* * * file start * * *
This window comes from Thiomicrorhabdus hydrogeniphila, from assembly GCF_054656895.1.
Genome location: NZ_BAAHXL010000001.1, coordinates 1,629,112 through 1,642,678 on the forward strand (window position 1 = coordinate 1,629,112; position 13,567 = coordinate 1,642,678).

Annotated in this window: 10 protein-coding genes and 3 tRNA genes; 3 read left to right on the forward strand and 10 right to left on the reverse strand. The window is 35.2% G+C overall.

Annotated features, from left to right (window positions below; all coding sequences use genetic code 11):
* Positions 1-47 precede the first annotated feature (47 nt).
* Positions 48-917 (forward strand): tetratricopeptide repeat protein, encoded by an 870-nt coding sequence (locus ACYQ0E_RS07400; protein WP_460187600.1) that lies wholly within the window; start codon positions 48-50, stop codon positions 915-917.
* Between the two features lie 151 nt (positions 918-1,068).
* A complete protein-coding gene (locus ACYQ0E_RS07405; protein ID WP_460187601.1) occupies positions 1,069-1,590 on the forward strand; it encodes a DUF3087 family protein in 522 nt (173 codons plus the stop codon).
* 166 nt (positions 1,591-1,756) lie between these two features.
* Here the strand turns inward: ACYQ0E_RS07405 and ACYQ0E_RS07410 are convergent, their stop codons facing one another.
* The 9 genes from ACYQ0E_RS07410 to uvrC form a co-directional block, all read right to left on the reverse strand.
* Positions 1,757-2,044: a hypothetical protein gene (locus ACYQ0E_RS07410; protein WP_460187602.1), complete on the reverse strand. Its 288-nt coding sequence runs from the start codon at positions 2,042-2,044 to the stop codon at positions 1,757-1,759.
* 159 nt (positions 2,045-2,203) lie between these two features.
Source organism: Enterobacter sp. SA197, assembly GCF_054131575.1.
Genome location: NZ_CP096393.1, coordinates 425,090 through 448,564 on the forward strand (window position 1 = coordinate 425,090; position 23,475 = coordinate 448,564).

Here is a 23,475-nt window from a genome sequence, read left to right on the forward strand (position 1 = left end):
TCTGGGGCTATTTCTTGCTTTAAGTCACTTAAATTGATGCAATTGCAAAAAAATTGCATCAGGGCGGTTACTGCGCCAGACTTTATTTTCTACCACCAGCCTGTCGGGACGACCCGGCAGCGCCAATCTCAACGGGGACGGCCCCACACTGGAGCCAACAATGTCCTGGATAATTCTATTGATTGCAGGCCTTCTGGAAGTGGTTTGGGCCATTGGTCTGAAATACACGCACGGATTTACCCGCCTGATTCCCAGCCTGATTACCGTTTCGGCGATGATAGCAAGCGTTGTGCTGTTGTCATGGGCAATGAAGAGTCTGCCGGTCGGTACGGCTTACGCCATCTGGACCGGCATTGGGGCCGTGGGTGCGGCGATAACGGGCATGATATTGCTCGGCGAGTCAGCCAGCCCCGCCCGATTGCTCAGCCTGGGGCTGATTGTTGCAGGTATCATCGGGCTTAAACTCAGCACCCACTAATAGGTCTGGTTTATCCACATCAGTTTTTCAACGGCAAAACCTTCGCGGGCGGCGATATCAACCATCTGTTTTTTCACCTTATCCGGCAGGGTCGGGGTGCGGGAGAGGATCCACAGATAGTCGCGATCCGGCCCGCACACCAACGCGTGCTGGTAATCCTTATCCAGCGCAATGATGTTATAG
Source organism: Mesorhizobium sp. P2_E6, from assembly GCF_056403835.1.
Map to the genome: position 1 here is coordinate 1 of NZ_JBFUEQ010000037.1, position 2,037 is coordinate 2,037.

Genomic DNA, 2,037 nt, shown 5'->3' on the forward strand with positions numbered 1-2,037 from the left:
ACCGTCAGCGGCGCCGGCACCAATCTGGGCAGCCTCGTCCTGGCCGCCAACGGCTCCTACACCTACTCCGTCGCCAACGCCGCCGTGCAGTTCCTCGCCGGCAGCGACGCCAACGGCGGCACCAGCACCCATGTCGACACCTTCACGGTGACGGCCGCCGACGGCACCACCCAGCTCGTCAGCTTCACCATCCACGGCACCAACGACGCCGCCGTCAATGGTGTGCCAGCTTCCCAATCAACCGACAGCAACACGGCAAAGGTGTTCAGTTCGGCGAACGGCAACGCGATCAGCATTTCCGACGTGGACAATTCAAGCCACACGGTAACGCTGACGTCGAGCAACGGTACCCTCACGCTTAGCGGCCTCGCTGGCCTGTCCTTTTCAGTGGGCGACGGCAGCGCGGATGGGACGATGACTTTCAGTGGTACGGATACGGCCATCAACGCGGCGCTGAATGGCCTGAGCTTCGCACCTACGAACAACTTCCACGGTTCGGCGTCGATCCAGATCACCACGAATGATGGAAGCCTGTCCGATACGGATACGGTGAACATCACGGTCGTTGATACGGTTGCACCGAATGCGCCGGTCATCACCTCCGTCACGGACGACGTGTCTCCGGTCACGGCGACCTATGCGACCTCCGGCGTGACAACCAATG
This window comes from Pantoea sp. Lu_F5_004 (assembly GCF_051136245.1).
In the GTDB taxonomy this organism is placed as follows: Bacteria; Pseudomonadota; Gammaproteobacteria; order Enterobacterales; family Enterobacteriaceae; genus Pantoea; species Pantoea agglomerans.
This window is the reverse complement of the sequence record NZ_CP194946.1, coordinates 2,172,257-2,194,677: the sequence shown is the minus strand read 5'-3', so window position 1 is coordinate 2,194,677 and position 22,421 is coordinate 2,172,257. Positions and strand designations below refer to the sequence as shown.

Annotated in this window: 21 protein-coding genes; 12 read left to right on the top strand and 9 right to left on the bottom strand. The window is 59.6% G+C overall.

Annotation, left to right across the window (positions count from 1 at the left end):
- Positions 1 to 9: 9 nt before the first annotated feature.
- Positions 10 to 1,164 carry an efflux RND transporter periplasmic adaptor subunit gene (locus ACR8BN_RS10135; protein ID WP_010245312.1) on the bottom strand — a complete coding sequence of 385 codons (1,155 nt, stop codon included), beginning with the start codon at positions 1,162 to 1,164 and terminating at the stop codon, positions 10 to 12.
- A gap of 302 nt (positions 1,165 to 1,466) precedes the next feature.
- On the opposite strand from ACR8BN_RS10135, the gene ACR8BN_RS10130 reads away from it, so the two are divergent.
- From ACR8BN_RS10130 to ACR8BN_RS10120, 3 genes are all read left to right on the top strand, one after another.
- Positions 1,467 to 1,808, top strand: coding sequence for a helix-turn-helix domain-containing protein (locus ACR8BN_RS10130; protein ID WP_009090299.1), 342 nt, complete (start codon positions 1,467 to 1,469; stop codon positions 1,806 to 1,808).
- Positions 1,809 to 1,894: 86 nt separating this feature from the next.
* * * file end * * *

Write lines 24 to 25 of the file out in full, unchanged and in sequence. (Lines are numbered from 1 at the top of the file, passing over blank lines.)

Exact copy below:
This window is the reverse complement of the sequence record NZ_CP194946.1, coordinates 2,172,257-2,194,677: the sequence shown is the minus strand read 5'-3', so window position 1 is coordinate 2,194,677 and position 22,421 is coordinate 2,172,257. Positions and strand designations below refer to the sequence as shown.

Annotated in this window: 21 protein-coding genes; 12 read left to right on the top strand and 9 right to left on the bottom strand. The window is 59.6% G+C overall.